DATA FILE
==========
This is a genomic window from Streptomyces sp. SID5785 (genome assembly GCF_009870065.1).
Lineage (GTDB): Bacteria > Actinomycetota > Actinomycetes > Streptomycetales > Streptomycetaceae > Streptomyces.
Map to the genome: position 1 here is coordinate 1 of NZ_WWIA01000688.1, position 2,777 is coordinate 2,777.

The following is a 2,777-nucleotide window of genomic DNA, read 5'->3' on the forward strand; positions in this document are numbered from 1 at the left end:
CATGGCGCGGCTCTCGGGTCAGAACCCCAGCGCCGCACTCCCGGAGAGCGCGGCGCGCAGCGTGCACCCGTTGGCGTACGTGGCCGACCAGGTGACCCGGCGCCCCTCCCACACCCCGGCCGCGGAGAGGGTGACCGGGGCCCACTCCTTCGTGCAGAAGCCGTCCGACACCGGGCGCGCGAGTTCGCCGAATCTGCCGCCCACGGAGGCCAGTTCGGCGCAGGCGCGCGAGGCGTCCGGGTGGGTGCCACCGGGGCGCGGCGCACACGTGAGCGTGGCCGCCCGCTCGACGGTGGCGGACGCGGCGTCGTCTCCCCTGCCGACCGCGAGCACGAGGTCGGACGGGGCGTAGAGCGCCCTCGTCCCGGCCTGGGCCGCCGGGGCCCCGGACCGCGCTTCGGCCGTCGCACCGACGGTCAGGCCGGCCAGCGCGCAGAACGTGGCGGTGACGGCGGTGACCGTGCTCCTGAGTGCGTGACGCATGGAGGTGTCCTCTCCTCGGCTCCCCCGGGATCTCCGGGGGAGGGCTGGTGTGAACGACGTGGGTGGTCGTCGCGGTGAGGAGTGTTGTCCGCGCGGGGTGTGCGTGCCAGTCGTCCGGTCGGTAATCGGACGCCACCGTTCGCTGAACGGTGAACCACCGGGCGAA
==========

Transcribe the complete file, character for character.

This is a genomic window from Streptomyces sp. SID5785 (genome assembly GCF_009870065.1).
Lineage (GTDB): Bacteria > Actinomycetota > Actinomycetes > Streptomycetales > Streptomycetaceae > Streptomyces.
Map to the genome: position 1 here is coordinate 1 of NZ_WWIA01000688.1, position 2,777 is coordinate 2,777.

The following is a 2,777-nucleotide window of genomic DNA, read 5'->3' on the forward strand; positions in this document are numbered from 1 at the left end:
CATGGCGCGGCTCTCGGGTCAGAACCCCAGCGCCGCACTCCCGGAGAGCGCGGCGCGCAGCGTGCACCCGTTGGCGTACGTGGCCGACCAGGTGACCCGGCGCCCCTCCCACACCCCGGCCGCGGAGAGGGTGACCGGGGCCCACTCCTTCGTGCAGAAGCCGTCCGACACCGGGCGCGCGAGTTCGCCGAATCTGCCGCCCACGGAGGCCAGTTCGGCGCAGGCGCGCGAGGCGTCCGGGTGGGTGCCACCGGGGCGCGGCGCACACGTGAGCGTGGCCGCCCGCTCGACGGTGGCGGACGCGGCGTCGTCTCCCCTGCCGACCGCGAGCACGAGGTCGGACGGGGCGTAGAGCGCCCTCGTCCCGGCCTGGGCCGCCGGGGCCCCGGACCGCGCTTCGGCCGTCGCACCGACGGTCAGGCCGGCCAGCGCGCAGAACGTGGCGGTGACGGCGGTGACCGTGCTCCTGAGTGCGTGACGCATGGAGGTGTCCTCTCCTCGGCTCCCCCGGGATCTCCGGGGGAGGGCTGGTGTGAACGACGTGGGTGGTCGTCGCGGTGAGGAGTGTTGTCCGCGCGGGGTGTGCGTGCCAGTCGTCCGGTCGGTAATCGGACGCCACCGTTCGCTGAACGGTGAACCACCGGGCGAA